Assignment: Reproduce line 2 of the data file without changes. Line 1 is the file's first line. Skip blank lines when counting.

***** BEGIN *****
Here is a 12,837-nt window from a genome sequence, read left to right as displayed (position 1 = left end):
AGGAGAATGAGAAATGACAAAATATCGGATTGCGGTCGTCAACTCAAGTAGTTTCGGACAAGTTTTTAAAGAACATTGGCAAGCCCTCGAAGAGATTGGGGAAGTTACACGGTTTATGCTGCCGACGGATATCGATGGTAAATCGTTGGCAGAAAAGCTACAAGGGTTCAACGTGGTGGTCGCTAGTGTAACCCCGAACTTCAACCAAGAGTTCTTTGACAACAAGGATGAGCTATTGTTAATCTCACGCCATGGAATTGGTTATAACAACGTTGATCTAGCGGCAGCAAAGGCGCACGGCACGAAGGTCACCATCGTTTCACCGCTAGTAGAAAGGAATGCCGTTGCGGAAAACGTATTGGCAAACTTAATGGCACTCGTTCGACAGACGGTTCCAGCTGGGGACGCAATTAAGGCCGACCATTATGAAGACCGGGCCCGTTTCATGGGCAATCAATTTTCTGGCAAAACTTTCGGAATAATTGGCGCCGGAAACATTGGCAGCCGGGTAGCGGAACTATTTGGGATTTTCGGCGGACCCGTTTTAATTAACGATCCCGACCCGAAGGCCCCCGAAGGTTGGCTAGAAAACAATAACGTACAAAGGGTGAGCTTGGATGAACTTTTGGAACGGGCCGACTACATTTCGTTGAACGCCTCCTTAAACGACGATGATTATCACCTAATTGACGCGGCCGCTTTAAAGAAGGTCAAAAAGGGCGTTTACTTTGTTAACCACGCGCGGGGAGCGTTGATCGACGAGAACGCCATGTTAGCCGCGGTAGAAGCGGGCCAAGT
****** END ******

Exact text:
AGGAGAATGAGAAATGACAAAATATCGGATTGCGGTCGTCAACTCAAGTAGTTTCGGACAAGTTTTTAAAGAACATTGGCAAGCCCTCGAAGAGATTGGGGAAGTTACACGGTTTATGCTGCCGACGGATATCGATGGTAAATCGTTGGCAGAAAAGCTACAAGGGTTCAACGTGGTGGTCGCTAGTGTAACCCCGAACTTCAACCAAGAGTTCTTTGACAACAAGGATGAGCTATTGTTAATCTCACGCCATGGAATTGGTTATAACAACGTTGATCTAGCGGCAGCAAAGGCGCACGGCACGAAGGTCACCATCGTTTCACCGCTAGTAGAAAGGAATGCCGTTGCGGAAAACGTATTGGCAAACTTAATGGCACTCGTTCGACAGACGGTTCCAGCTGGGGACGCAATTAAGGCCGACCATTATGAAGACCGGGCCCGTTTCATGGGCAATCAATTTTCTGGCAAAACTTTCGGAATAATTGGCGCCGGAAACATTGGCAGCCGGGTAGCGGAACTATTTGGGATTTTCGGCGGACCCGTTTTAATTAACGATCCCGACCCGAAGGCCCCCGAAGGTTGGCTAGAAAACAATAACGTACAAAGGGTGAGCTTGGATGAACTTTTGGAACGGGCCGACTACATTTCGTTGAACGCCTCCTTAAACGACGATGATTATCACCTAATTGACGCGGCCGCTTTAAAGAAGGTCAAAAAGGGCGTTTACTTTGTTAACCACGCGCGGGGAGCGTTGATCGACGAGAACGCCATGTTAGCCGCGGTAGAAGCGGGCCAAGT